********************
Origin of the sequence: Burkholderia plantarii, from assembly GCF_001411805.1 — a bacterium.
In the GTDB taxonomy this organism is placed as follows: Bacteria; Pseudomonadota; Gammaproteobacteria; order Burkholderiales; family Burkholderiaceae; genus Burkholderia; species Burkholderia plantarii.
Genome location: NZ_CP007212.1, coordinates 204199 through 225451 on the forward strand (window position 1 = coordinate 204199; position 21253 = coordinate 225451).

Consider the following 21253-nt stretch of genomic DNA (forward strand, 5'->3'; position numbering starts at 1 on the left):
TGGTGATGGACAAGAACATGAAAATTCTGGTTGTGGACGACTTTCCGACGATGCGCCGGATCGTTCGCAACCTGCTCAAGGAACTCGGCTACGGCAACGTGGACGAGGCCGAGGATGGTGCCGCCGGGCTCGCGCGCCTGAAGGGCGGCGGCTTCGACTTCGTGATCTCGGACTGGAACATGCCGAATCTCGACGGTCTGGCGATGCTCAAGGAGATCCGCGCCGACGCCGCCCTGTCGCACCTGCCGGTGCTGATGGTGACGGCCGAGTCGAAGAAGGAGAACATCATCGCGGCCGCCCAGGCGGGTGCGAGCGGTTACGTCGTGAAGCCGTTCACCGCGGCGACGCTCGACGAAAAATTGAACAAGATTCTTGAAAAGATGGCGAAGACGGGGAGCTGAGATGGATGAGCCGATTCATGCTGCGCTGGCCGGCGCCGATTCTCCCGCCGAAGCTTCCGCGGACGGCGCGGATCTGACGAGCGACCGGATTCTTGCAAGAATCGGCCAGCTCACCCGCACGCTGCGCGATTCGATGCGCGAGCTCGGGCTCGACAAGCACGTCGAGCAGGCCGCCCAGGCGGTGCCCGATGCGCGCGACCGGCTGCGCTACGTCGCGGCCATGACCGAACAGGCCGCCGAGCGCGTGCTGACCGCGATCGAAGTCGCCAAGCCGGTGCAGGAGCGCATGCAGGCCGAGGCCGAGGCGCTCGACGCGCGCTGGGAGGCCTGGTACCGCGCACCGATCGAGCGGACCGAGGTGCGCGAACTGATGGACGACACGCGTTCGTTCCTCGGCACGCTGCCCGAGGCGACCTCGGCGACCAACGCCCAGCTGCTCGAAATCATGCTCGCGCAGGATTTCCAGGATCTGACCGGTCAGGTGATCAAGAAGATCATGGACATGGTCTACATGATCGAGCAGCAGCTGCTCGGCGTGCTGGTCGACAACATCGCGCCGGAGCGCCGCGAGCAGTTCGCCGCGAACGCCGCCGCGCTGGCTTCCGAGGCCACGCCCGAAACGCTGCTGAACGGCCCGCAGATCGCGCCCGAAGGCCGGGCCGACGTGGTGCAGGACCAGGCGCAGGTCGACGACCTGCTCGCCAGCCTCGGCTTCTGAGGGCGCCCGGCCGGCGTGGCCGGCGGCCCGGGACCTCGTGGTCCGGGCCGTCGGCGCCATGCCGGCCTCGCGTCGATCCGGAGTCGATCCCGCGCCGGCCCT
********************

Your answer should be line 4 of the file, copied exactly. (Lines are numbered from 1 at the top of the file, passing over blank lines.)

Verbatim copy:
Consider the following 21253-nt stretch of genomic DNA (forward strand, 5'->3'; position numbering starts at 1 on the left):